Panic Stations!

 

Yes, this should be on every tube map.

Yes, this should be on every tube map.

I realise that perhaps for a highly anxious person such as myself, having a baby isn’t the best thing to do. My anxiety has been pretty much life-long- my first recollection of having an anxiety attack was my mum going into  hospital to have my brother. Knowing that she always came back sad from the hospital, there was no way I was going to allow her to go. Another early panic episode was when outside an old house, a taxi flipped because it was travelling too fast- my medic parents told me to stay indoors as they ran outside to check over the people inside the cab and I remember wrapping my arms around my then Bassett (Choti) and not being able to breathe.

My panic attacks start off pretty straight forward- I get tingling in my extremities (hands and feet) like I need to run or cartwheel away from my perceived danger. This then travels inwards to my arms and and legs (which I start to flex and stretch) and I start to gasp for air, beginning with yawning and over-the-top sighs. When I panic, I can’t think straight (obviously!) and I certainly don’t take in information properly. Today was such a case. It’s only now that I look back at it with hindsight that I can see what actually happened.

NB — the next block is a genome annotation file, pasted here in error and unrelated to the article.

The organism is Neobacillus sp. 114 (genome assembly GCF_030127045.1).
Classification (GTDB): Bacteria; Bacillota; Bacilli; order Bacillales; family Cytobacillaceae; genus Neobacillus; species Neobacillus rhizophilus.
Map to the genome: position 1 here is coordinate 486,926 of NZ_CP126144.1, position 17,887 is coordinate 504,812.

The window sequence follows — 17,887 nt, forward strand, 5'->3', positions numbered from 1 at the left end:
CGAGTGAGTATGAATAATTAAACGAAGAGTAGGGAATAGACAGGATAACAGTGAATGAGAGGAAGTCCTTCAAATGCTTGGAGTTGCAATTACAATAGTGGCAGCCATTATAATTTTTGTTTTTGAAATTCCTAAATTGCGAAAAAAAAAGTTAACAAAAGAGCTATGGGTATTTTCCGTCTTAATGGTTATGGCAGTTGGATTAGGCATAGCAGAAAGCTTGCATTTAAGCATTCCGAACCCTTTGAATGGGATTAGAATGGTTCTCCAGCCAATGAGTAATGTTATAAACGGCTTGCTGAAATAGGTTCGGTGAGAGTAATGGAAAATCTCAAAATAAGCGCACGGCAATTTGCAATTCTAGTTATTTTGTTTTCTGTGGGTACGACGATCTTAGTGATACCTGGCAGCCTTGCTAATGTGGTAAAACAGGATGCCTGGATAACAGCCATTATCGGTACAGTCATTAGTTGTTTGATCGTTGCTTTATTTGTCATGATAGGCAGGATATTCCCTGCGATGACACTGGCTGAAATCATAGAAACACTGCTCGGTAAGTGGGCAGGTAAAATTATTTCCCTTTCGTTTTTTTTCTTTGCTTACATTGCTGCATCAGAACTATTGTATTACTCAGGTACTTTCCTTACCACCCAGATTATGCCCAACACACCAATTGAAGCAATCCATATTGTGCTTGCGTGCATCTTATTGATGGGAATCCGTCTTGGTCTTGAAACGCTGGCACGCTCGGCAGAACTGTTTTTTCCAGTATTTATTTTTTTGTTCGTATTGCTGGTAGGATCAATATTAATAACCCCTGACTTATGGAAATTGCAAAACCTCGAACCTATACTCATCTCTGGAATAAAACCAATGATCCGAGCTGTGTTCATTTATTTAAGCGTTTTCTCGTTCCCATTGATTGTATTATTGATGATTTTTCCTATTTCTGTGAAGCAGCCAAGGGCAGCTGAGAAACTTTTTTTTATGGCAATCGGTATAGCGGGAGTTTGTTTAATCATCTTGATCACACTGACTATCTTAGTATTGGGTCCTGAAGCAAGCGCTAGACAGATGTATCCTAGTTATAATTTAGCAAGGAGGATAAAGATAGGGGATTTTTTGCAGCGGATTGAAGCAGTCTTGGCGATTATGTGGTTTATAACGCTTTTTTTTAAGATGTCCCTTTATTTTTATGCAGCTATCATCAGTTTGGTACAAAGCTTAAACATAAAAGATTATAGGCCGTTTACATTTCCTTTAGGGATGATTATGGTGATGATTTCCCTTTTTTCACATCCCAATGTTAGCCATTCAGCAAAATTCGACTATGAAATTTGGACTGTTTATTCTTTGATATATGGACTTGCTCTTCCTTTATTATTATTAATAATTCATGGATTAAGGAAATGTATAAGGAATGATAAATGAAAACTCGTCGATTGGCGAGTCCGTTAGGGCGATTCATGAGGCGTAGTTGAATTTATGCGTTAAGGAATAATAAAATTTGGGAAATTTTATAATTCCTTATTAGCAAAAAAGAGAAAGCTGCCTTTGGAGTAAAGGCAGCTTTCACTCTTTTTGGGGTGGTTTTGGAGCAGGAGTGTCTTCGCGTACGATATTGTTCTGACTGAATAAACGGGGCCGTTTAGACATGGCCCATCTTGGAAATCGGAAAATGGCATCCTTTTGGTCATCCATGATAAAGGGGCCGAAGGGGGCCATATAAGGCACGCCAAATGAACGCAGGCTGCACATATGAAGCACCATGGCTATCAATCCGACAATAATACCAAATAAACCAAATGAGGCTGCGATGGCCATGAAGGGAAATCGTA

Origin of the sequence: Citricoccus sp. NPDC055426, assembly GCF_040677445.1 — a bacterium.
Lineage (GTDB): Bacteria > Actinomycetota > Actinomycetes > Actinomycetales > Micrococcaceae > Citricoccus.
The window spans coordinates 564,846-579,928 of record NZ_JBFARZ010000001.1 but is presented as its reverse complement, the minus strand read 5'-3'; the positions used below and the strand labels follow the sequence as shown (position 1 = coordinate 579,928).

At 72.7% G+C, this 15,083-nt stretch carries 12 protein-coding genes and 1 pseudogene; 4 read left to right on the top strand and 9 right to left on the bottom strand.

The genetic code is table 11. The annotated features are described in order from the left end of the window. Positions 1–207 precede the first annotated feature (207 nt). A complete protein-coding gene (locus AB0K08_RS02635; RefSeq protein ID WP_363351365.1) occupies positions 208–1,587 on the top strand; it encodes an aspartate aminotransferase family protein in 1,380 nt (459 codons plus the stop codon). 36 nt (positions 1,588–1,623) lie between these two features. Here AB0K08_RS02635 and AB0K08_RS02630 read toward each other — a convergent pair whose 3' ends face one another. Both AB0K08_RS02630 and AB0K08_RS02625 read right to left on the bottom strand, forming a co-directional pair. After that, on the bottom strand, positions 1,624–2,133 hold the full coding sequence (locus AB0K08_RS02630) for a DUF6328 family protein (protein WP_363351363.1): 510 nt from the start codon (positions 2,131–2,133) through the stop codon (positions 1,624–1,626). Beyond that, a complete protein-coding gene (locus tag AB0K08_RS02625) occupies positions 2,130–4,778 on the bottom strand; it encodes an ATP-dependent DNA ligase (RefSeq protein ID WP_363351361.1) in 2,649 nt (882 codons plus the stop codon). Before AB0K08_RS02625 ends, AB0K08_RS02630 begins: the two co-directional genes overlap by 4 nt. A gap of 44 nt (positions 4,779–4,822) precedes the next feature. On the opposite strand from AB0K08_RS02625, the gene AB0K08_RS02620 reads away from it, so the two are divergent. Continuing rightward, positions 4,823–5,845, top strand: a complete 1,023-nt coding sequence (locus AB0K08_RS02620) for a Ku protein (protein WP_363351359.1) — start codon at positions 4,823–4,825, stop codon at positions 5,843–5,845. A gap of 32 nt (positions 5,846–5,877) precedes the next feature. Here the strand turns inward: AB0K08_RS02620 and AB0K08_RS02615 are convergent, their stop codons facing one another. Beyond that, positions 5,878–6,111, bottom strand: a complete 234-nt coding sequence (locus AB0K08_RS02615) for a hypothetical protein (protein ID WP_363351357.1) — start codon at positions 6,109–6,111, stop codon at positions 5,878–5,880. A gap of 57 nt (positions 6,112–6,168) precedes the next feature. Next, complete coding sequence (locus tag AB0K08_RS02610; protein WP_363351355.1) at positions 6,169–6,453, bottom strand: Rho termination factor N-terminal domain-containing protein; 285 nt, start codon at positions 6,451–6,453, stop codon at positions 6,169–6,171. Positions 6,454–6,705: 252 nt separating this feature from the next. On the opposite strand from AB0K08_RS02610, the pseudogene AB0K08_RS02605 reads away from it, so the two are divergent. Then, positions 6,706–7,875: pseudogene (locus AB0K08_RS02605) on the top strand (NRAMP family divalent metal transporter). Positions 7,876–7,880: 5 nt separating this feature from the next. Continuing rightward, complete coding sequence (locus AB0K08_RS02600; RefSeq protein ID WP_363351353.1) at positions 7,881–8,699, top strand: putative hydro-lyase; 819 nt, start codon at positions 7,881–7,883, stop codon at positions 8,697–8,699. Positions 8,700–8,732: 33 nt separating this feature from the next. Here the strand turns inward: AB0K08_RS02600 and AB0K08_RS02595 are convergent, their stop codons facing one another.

This was my first appointment in this pregnancy that I have had to go to by myself (cue alarm bells). My midwife had made lots of appointments for me to see obstetricians and psychs due to the losses and my past mental health and today was the first. I had to go and see the obstetrician at the hospital up the road. First I was seen by a lovely nurse, who told me I deserved a gold star for my urine sample and my blood pressure and then I sat there, in front of the empty fish tank, imagining I could smell the tiny bit of dank water that was lying still at the bottom. Finally it was my turn with the doctor, who was wearing the most beautiful outfit. She asked all the usual questions about what had happened so far, how I was doing and explained why the Time Team would be getting in touch (for those of you with a knowledge of British telly- sadly, this doesn’t mean that Tony Robinson will be excavating my uterus to check for historical evidence of cavorting elephants.) She also owned up that she felt that the CVS anaesthesia was purely psychological in her view (I bloody thought so!) After all the usual questions and the normal blank mind about what questions to ask her (got to start writing them down), she then wanted to have a listen to Blob’s heartbeat.

She couldn’t find it.